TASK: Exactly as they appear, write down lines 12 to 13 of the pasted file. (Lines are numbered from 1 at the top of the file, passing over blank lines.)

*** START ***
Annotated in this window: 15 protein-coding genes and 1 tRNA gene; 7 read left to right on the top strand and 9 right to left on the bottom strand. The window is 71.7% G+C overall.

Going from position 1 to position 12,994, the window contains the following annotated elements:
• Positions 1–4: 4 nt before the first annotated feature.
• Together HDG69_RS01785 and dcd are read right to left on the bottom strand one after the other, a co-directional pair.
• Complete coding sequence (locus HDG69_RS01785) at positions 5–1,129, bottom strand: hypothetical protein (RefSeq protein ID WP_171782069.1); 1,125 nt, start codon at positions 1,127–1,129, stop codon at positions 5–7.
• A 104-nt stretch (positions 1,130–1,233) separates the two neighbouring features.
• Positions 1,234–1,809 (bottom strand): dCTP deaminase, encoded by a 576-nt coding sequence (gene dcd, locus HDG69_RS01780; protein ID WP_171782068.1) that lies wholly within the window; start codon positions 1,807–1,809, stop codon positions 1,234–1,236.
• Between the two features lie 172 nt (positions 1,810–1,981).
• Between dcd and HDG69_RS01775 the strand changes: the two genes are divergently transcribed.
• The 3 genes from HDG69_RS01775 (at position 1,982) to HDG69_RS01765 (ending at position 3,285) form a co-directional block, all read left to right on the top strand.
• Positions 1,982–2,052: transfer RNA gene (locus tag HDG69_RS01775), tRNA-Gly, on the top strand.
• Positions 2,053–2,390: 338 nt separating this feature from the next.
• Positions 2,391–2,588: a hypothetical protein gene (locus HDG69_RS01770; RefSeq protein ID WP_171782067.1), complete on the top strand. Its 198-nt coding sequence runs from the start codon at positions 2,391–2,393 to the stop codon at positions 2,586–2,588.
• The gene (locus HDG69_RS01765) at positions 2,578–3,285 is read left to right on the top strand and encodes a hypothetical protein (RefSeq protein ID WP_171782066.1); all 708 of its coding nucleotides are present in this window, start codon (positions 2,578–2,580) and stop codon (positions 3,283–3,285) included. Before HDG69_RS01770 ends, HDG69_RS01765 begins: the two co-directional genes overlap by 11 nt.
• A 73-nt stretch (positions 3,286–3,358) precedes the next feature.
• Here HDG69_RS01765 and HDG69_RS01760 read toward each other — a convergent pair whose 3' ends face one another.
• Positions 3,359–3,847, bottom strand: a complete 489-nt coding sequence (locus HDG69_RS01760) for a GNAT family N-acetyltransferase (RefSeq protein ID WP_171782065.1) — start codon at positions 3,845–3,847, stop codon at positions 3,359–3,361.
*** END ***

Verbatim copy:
• Positions 2,053–2,390: 338 nt separating this feature from the next.
• Positions 2,391–2,588: a hypothetical protein gene (locus HDG69_RS01770; RefSeq protein ID WP_171782067.1), complete on the top strand. Its 198-nt coding sequence runs from the start codon at positions 2,391–2,393 to the stop codon at positions 2,586–2,588.